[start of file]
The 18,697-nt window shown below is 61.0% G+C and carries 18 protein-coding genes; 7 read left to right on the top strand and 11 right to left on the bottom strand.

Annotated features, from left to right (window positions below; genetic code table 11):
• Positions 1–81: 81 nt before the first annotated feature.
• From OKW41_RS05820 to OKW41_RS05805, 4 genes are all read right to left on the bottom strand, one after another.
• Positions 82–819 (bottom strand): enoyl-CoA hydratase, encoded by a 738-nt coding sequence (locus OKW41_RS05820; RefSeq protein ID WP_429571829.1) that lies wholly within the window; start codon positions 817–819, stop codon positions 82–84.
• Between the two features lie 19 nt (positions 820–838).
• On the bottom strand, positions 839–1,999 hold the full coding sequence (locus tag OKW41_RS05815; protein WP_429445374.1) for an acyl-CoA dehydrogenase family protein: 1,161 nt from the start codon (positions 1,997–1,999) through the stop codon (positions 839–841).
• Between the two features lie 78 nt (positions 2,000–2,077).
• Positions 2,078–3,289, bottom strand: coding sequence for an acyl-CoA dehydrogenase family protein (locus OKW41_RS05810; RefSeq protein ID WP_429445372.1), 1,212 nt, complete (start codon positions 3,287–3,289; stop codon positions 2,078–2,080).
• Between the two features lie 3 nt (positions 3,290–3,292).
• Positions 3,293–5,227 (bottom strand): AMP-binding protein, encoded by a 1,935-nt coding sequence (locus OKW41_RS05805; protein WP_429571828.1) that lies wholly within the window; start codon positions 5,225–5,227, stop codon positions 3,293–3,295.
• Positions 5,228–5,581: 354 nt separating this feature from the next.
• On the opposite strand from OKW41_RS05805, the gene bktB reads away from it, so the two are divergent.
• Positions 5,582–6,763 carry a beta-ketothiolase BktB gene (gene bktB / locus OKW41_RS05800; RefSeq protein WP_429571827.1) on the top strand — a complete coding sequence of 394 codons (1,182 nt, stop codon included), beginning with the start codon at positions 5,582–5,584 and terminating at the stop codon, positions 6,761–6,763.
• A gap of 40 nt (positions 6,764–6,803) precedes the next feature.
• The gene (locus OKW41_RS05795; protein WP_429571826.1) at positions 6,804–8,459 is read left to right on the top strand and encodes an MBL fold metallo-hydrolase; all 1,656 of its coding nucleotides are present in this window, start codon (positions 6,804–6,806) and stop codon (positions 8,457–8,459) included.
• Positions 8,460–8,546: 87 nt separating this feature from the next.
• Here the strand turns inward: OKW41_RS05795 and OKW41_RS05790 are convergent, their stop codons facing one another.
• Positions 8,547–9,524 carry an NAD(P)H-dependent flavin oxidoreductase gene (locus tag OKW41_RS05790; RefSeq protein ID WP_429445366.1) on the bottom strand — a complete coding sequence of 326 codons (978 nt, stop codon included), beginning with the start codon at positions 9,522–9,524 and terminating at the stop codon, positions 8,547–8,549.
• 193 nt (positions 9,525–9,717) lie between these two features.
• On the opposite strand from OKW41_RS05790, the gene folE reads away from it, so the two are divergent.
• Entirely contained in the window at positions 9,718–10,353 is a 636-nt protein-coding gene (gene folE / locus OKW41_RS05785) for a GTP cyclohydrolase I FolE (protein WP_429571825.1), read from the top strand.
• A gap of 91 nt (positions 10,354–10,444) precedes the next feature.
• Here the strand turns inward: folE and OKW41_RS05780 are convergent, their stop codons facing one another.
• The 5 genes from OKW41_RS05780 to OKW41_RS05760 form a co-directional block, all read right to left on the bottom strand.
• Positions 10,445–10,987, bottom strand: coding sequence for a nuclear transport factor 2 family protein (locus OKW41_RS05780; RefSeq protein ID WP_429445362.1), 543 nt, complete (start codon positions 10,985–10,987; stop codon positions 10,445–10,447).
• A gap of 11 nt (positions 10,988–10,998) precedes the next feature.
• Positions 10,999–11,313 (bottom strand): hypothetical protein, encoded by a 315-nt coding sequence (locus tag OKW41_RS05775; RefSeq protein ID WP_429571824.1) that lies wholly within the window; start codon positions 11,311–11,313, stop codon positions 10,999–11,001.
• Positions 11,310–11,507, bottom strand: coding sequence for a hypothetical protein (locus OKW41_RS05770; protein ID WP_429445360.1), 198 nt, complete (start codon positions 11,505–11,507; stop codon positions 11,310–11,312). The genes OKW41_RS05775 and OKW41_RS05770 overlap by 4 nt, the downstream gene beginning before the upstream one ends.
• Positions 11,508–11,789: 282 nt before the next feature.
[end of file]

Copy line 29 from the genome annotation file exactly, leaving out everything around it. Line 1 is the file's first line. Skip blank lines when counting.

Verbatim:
• Positions 11,310–11,507, bottom strand: coding sequence for a hypothetical protein (locus OKW41_RS05770; protein ID WP_429445360.1), 198 nt, complete (start codon positions 11,505–11,507; stop codon positions 11,310–11,312). The genes OKW41_RS05775 and OKW41_RS05770 overlap by 4 nt, the downstream gene beginning before the upstream one ends.